10 In the wake of Darwin's 1872 writings on The Expression of the Emotions in Man and Animals and development s in the field of Physiology, a number of scholars developed scientific theories of emotion focusing on the role of bodily expression. James' seems to have been the first published, most developed, and the most widely known, though he was by no means alone in emphasizing the body's contribution to emotional feeling. Darwin himself acknowledged that "the free expression by outward signs of an emotion intensifies it. On the other hand, the repression, as far as this is possible, of all outward signs softens o ur emotions...even the simulation of an emotion tends to arouse it in our minds (Darwin 1872, p. 366); James would later discuss this phenomenon at length, and was led to conclude that the feeling of an emotion is the perception of its bodily expression oc curring. In support of his theory, James made extensive use of the earlier and contemporary investigations of a number of researchers, citing descriptive literature on emotional physiology from physicians, physiologists, and early clinical psychologists. A year after James' first discussion of emotion was published in Mind, the Danish physiologist Carl Lange independently published his own theory of emotional feeling, focusing on the role of vasomotor phenomena. Lange's theory is often conflated with James' to the point where they are most often discussed singly as the James Lange theory of emotion even by James himself (James 1905 p. 142). Though each author developed and authored his theory without knowing of the other's work, the connection is not wholl y unwarranted; in the Principles, James cited several of Lange's examples of the physiology and physiognomy of grief and fear, and in 1894, he wrote that "Prof. Lange of Copenhagen and the present writer published, independently of each other, the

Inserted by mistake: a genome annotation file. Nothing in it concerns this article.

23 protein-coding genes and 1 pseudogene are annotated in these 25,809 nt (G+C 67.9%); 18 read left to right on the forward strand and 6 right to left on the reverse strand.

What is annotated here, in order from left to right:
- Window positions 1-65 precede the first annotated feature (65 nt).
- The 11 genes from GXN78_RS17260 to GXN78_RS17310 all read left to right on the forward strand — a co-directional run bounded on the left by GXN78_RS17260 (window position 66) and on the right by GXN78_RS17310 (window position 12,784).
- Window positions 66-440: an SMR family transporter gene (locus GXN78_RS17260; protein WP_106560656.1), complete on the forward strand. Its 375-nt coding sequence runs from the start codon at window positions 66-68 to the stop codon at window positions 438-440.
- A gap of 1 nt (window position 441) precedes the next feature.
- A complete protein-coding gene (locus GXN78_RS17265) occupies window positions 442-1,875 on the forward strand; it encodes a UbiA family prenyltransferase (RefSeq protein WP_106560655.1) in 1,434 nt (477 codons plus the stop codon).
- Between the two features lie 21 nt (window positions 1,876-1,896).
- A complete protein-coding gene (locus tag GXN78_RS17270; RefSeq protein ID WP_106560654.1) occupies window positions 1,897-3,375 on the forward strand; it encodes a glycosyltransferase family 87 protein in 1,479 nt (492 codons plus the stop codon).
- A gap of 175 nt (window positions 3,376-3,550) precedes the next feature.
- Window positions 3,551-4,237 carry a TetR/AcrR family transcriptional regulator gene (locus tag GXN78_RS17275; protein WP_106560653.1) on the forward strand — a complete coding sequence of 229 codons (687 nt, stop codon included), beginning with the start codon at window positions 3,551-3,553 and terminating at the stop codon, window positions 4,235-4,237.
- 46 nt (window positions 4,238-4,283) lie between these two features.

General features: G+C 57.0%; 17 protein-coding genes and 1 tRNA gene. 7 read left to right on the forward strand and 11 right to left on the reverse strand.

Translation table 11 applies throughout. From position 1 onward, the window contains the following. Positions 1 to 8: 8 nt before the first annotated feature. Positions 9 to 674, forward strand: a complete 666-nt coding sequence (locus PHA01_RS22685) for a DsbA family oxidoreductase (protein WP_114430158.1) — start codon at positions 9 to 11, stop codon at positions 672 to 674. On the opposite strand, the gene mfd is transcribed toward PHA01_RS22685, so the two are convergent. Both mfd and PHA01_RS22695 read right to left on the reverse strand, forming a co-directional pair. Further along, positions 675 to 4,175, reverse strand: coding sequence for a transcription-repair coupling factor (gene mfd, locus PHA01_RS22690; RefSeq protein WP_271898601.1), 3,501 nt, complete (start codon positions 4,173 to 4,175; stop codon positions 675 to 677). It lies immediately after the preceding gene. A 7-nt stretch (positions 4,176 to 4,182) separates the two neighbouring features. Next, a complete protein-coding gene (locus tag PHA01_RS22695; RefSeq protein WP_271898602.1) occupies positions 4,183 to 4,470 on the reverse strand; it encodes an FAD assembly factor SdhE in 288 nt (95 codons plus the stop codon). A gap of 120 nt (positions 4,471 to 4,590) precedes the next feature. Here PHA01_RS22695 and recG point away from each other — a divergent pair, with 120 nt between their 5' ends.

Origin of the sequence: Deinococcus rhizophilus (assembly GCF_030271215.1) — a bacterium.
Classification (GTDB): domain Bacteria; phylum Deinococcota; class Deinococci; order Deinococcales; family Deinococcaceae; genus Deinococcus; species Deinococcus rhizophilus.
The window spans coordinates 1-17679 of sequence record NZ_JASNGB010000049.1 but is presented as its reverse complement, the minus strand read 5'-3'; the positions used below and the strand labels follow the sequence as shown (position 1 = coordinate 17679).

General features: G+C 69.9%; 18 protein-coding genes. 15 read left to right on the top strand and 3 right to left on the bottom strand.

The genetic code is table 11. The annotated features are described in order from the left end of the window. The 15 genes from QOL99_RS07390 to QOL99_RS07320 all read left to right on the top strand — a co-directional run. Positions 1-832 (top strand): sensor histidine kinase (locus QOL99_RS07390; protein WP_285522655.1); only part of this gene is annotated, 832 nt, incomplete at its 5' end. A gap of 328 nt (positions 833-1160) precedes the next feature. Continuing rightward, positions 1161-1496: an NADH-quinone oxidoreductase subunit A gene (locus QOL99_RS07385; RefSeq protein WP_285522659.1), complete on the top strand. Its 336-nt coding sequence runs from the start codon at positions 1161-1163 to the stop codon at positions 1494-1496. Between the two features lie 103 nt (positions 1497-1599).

11 same the ory of emotional consciousness. They affirmed it to be the effect of the organic changes, muscular and visceral, of which the so called expression' of the emotion consists" (James 1894). James agreed with Lange insofar as "the general causes of the emoti ons are indubitably physiological," and "we have absolutely no immediate criterion by which to distinguish between spiritual and corporeal feelings" (1890 p. 443). However, James' theory, in its breadth and especially its context, is importantly distinct f rom Lange's. Below, James' theory will be differentiated from Lange's, so that it might be discussed in relation to his other writings on the topics of the body and feeling. Whereas James described a varied array of bodily responses that give rise to consc ious emotional experience, Lange considered emotion to be a strictly cardiovascular phenomenon, writing: "we owe all the emotional side of our mental life, our joys and sorrows, our happy and unhappy hours, to our vasomotor system" (Lang e 1885 p. 80). Jame s felt that Lange laid f ar too great stress on the vaso motor factor in his explanations, and criticized some of Lange's descriptions of emoti onal expressions, calling them forced and oversimplified, and stressing that ther e are changeable expressions of em otion with quite different feelings. For James, a key aspect of his theory was to demonstrate the variability and intricacy of emotions as bodily occurrences. Consider the following passage: Every one of us has some personal idiosyncrasy of expression, laughing or sobbing differently from his neighbor, or reddening or growing pale where others do not. We should find a like variation in the objects which excite emotion in different persons. Jokes at which one explodes with laughter nauseate another, and s eem blasphemous to a third; and occasions which overwhelm me with fear or bashfulness are just what give you the full sense of ease and power. The internal shadings of emotional feeling, moreover, merge endlessly into each other (1890 p. 448).